his fevered brow may 'repose in almost apoplectic sleep. The journeyman mechanic, yawning, proceeds to his place of daily labour ; and the muck-covered scavenger is cleaning away the pitchy filth of the preceding day from the almost deserted pavement. Here and there, the slipshod apprentice appears at his master's door, opening the shop-windows, or preparing for the business of the risen day by cleaning the glass, and exhibiting in neat array the goods which are designed for entrapping the eye of the passenger, labelled to deceive, or priced to decoy a customer by their surpassing cheapness. The dapper servant-girl, with the slumber of the preceding night upon her eyes, is sweeping the steps at the door, coquetting with the footman in the next area, or looking vacantly up and down the street, leaning upon ber besom, and thinking, mayhap, of some far-off lover.

Such is " Morning in London,” as it strikes the eye of the beholder, and as it is most obvious to the senses ; but morning carries with it to thousands of bosoms there, on every rising sun, a very different aspect. How many are there who meet it with unclosed eyes, whom care and misery have made sleepless, or who see with its return the last dawning of cherished hope expire! It is the last morn that the man of business will be in odour with the world; in a few hours he must meet his creditors, and his ruin will be declared. It is the morning when the criminal must die. It is the period when happiness will take leave of a thousand bosoms, and the remainder of life's journey be travelled over, serrated with furrows, and broken up by misery. It is the day-spring of hope to many, who have eagerly looked forward to its dawning a long time previously. New projects await execution by the man of successful enterprise ; and the business of the day, displacing sleep and spurring the sides of his intent, as he leaves his bed, awakens a thousand new schemes. To-day, the virgin will be the bride; the heir come to his possessions; the ambitious man revel in the fruition of his desires, and the gay and giddy enjoy new pleasures. Yet, of all these, ere a few hours, many will be disappointed, and many who rejoiced at the morn, before evening arrives, will be silent in their last, long sleep!

But this is getting serious Hogarth has given a capital delineation of “ Morning in London,” which is familiar to all lovers of his pictures ; but then it is satirical. Swift, too, has touched upon it. The cries, which are heard in this part of the day in rapid multiplicity, have long formed a distinguishing character of London with country people. Many of them, indeed, are not easily understood, except by the practised ear. They differ according to the season, and the various wares that happen to be in fashion; and some of them have been set to music. Indeed, it is by no means uncommon to hear a solitary hawker of wares sing his goods in musical cadence; but then he happens to be one of ten thousand whose voices are any thing but harmonious. In ancient times, it is probable, they were drawled out with a nicer attention to what was supposed to be harmony. The goods thus sold at different times, or the “ cries of the city,” are curious, in showing the changes of the fashions. At one period, “rosemary and bays;" "maribones! maid's maribones!” “ fine felt hats and spectacles ;" “mats for beds;" “ small coal, a penny a peck;" “handkerchief buttons ;" “ hot sheep's feet;" "a tanker-bearer," &c. &c. mingled with many of those at present heard in the streets during the morning.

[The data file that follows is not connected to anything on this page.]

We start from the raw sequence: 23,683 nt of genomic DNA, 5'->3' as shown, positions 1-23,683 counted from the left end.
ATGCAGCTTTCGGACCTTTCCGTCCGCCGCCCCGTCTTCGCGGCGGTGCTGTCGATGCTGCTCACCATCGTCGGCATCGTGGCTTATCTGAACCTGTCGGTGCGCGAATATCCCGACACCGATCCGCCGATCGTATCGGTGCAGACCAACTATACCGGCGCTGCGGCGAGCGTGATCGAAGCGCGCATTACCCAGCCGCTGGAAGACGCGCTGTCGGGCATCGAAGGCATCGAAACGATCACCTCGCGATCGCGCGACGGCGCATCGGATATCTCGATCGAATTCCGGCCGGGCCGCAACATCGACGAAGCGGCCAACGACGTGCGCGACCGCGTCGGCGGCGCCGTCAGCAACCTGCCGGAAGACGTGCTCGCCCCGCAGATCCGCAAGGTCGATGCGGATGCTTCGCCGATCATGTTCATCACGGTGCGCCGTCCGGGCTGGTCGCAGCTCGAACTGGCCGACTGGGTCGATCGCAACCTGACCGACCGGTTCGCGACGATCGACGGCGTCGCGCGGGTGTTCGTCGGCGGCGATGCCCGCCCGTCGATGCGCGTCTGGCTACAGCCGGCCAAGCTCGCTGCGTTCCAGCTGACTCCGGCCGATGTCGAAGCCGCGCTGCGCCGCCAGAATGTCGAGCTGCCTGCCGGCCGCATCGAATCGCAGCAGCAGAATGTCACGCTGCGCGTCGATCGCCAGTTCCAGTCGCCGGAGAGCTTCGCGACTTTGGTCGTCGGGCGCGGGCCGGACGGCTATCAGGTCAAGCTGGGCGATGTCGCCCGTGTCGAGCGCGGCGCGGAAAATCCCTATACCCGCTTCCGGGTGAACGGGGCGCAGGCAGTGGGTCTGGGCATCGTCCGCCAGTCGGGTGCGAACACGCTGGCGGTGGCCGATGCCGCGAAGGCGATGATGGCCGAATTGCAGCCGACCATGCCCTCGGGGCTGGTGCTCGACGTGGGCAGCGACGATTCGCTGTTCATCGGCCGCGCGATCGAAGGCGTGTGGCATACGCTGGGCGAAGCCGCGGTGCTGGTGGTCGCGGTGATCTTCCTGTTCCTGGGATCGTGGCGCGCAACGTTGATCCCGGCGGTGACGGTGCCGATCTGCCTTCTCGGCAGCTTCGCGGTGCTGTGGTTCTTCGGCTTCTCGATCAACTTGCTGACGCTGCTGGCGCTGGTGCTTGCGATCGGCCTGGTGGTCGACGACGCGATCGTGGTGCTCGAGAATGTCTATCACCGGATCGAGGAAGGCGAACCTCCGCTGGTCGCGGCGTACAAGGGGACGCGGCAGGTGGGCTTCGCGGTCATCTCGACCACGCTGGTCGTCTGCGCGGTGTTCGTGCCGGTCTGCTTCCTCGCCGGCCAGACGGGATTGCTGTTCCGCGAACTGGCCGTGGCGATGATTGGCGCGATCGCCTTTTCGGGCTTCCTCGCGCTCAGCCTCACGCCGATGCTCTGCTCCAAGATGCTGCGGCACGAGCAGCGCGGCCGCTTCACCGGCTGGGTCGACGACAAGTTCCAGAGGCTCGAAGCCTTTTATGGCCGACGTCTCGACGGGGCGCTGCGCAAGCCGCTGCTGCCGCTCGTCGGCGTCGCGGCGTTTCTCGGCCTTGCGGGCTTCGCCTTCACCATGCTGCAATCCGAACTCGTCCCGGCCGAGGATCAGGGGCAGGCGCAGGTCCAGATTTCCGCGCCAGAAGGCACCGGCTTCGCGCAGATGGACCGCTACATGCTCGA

The numerous stage-coaches, which pour into London early in the day, assist to distinguish the hour. The mails and night-coaches, almost numberless, as the watchmen retire, mark not only the period of the day, but remind the beholder of the vast intercourse of the country with the metropolis. In 1662, there were only six stage-coaches in constant employ throughout the whole kingdom; and they were greatly opposed by the lovers of ancient usages, who wrote against their use, prophesied the ruin they would occasion; and one writer* said respecting them, as a great objection to their introduction, " Those stagecoaches make gentlemen come to London on very small occasion, which, otherwise, they would not do but upon urgent necessity; nay, the convenience of the passage makes their wives often come up, who, rather than come such long journeys on horseback, would stay at home. Here, when they have come to town, they must presently be in the mode, get fine clothes, go to plays and treats, and by these means get such a habit of idleness and love of pleasure, that they are wrong ever after." How this poor man's hair would have stood on end, could he have watched for half a day from the top of the new triumphal arch at Hyde Park Corner, the entrance of the hundreds of the dangerous vehicles that pass in that space of time! How would he have grieved over the ruin that must inevitably follow such portentous innovations !

In the morning the merchant, whose accumulations bave enabled him to take a house at the west end of town, or (if he be a Quaker, or a little straight-laced in religion,) at Camberwell, may be seen, neatly and trimly dressed, driving his one-horse chaise to his city countinghouse, over which bis frugal fathers lived content with honest gains, There was then no Stock Exchange. The counting-house and the rooms of the paternal dwelling, (now converted into warehouses,) were then wont, at the early hour of seven o'clock, to witness the wholesome breakfast with its ponderous cold chine. The various stages come in loaded with the inmates of the city warehouses and their employés ; a vast mass through every avenue of London flocks to the rendezvous of bustle and toil, accumulates round the Exchange, and for some hours afterwards changes the late scanty-peopled Cornhill into a hive of busy industry. The immense weight of mercantile affairs transacted in the day is generally completed in the morning, and speedily brought to a conclusion by the admirable method which habit has introduced. But while commerce and traffic have not neglected the more precious part of the day for their concerns, the west end of the town has almost ceased to recognize the existence of such a portion of time in the twenty-four hours. Formerly, even Parliament met at eight o'clock in the morning. To meet as late as ten was deemed a corruption of manners, and a debate prolonged until four in the afternoon was deemed a most extraordinary thing, and one which could scarcely have occurred if it had not involved in its important issue the question of a monarch's crown and a nation's liberty. How times are changed !